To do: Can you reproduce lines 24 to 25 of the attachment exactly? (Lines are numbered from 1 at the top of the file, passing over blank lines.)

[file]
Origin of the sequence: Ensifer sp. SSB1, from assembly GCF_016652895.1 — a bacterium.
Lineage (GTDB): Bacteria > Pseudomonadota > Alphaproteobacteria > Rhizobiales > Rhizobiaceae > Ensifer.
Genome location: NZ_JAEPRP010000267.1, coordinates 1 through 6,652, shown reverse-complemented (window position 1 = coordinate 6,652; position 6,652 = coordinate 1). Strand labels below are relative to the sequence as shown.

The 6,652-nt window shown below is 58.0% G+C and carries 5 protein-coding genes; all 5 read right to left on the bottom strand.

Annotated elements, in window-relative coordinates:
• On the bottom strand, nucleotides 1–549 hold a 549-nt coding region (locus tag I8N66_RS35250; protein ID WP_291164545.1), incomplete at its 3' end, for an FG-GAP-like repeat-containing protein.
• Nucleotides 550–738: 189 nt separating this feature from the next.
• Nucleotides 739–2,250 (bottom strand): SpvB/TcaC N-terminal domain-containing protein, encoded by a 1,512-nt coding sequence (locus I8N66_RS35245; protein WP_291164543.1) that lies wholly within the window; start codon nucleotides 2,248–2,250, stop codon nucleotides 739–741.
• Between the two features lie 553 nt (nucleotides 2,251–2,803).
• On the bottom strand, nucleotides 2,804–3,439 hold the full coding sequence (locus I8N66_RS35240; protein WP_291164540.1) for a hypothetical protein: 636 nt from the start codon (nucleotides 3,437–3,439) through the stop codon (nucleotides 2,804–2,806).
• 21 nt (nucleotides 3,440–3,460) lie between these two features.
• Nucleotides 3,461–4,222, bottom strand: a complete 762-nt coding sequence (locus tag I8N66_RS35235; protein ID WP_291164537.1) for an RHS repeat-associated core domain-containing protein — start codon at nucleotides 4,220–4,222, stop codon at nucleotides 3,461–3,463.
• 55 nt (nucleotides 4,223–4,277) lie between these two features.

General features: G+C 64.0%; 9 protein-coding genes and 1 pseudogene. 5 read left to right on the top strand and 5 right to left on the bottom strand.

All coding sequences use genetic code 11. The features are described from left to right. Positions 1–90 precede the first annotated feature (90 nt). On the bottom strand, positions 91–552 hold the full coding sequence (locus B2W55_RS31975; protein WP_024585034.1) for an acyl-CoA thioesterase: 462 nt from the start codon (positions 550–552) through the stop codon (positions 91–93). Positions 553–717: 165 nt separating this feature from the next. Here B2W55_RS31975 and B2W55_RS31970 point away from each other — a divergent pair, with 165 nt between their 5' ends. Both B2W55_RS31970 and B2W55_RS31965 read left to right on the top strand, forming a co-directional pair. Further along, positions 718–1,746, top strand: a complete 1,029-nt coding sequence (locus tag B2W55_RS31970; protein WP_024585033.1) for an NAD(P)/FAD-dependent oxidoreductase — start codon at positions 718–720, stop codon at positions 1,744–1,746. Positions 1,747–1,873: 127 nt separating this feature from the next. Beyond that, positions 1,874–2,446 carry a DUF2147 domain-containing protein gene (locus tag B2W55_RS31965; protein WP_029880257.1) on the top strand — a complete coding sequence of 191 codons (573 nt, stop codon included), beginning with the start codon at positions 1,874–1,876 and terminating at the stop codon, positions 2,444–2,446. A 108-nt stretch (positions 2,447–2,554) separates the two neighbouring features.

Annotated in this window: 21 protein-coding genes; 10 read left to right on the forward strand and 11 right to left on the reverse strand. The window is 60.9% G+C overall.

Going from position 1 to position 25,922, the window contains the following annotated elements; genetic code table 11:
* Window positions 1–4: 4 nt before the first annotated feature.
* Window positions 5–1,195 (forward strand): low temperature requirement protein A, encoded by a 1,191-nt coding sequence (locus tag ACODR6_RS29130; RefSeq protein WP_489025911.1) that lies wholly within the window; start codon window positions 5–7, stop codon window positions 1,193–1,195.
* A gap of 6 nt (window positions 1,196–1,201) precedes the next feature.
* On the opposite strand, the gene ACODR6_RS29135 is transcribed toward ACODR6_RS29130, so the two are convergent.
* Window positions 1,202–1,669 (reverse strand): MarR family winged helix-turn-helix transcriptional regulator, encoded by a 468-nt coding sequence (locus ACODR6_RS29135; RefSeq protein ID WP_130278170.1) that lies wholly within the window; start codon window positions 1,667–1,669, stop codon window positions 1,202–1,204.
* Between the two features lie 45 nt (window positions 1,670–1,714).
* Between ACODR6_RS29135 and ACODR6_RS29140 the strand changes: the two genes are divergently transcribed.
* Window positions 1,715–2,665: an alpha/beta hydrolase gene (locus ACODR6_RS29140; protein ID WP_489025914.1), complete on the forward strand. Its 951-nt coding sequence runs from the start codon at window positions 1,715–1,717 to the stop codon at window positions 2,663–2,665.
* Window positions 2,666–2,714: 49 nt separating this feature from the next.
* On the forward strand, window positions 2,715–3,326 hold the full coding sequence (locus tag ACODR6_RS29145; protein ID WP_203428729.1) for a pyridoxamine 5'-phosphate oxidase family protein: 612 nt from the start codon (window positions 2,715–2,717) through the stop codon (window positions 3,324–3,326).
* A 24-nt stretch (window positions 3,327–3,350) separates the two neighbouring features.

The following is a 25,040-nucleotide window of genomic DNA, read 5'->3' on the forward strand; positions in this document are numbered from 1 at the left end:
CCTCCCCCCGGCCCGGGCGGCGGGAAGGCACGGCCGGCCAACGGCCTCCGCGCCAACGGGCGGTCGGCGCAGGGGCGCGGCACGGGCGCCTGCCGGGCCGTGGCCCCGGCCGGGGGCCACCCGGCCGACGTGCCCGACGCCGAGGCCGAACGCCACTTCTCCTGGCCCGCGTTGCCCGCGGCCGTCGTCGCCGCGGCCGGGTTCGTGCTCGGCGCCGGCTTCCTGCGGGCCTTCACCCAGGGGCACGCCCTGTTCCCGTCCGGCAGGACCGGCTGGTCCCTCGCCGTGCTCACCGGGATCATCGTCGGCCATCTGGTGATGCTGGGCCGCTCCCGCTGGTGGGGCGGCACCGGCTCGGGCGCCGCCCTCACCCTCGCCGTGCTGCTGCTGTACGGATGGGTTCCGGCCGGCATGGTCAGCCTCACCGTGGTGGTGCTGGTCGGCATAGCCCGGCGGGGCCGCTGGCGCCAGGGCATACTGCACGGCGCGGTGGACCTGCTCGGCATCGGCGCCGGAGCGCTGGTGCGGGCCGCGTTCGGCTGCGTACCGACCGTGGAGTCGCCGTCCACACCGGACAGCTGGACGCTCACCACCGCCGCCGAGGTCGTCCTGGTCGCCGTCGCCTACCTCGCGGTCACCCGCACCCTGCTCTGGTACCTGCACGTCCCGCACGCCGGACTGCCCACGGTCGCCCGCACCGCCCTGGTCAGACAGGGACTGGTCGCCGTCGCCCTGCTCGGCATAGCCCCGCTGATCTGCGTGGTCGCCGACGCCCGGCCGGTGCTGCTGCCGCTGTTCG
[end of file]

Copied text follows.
* Between ACODR6_RS29135 and ACODR6_RS29140 the strand changes: the two genes are divergently transcribed.
* Window positions 1,715–2,665: an alpha/beta hydrolase gene (locus ACODR6_RS29140; protein ID WP_489025914.1), complete on the forward strand. Its 951-nt coding sequence runs from the start codon at window positions 1,715–1,717 to the stop codon at window positions 2,663–2,665.